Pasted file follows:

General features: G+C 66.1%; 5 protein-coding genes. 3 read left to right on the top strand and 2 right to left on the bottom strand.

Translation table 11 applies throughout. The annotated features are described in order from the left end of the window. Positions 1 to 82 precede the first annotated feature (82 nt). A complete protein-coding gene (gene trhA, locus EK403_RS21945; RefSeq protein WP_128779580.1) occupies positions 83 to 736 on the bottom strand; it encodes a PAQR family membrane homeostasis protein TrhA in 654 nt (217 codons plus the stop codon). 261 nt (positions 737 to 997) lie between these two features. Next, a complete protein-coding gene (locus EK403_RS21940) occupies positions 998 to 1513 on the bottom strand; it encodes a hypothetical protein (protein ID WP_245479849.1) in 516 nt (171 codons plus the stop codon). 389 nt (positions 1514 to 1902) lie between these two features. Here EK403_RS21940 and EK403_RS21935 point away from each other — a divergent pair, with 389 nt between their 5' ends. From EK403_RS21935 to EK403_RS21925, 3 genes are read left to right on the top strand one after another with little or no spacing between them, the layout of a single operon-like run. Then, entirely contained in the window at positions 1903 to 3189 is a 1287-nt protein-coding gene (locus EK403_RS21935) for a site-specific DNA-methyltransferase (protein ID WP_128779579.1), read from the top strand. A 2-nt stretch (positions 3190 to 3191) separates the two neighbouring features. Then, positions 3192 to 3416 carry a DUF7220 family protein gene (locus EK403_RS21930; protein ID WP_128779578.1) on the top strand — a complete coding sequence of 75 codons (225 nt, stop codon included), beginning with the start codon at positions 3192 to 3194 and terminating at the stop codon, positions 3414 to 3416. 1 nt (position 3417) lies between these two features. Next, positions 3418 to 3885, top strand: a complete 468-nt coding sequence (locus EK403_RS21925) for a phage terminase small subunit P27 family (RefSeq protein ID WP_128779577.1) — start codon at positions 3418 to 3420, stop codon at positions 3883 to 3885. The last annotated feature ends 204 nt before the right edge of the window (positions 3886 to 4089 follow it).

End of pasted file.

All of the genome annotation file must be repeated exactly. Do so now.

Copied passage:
General features: G+C 66.1%; 5 protein-coding genes. 3 read left to right on the top strand and 2 right to left on the bottom strand.

Translation table 11 applies throughout. The annotated features are described in order from the left end of the window. Positions 1 to 82 precede the first annotated feature (82 nt). A complete protein-coding gene (gene trhA, locus EK403_RS21945; RefSeq protein WP_128779580.1) occupies positions 83 to 736 on the bottom strand; it encodes a PAQR family membrane homeostasis protein TrhA in 654 nt (217 codons plus the stop codon). 261 nt (positions 737 to 997) lie between these two features. Next, a complete protein-coding gene (locus EK403_RS21940) occupies positions 998 to 1513 on the bottom strand; it encodes a hypothetical protein (protein ID WP_245479849.1) in 516 nt (171 codons plus the stop codon). 389 nt (positions 1514 to 1902) lie between these two features. Here EK403_RS21940 and EK403_RS21935 point away from each other — a divergent pair, with 389 nt between their 5' ends. From EK403_RS21935 to EK403_RS21925, 3 genes are read left to right on the top strand one after another with little or no spacing between them, the layout of a single operon-like run. Then, entirely contained in the window at positions 1903 to 3189 is a 1287-nt protein-coding gene (locus EK403_RS21935) for a site-specific DNA-methyltransferase (protein ID WP_128779579.1), read from the top strand. A 2-nt stretch (positions 3190 to 3191) separates the two neighbouring features. Then, positions 3192 to 3416 carry a DUF7220 family protein gene (locus EK403_RS21930; protein ID WP_128779578.1) on the top strand — a complete coding sequence of 75 codons (225 nt, stop codon included), beginning with the start codon at positions 3192 to 3194 and terminating at the stop codon, positions 3414 to 3416. 1 nt (position 3417) lies between these two features. Next, positions 3418 to 3885, top strand: a complete 468-nt coding sequence (locus EK403_RS21925) for a phage terminase small subunit P27 family (RefSeq protein ID WP_128779577.1) — start codon at positions 3418 to 3420, stop codon at positions 3883 to 3885. The last annotated feature ends 204 nt before the right edge of the window (positions 3886 to 4089 follow it).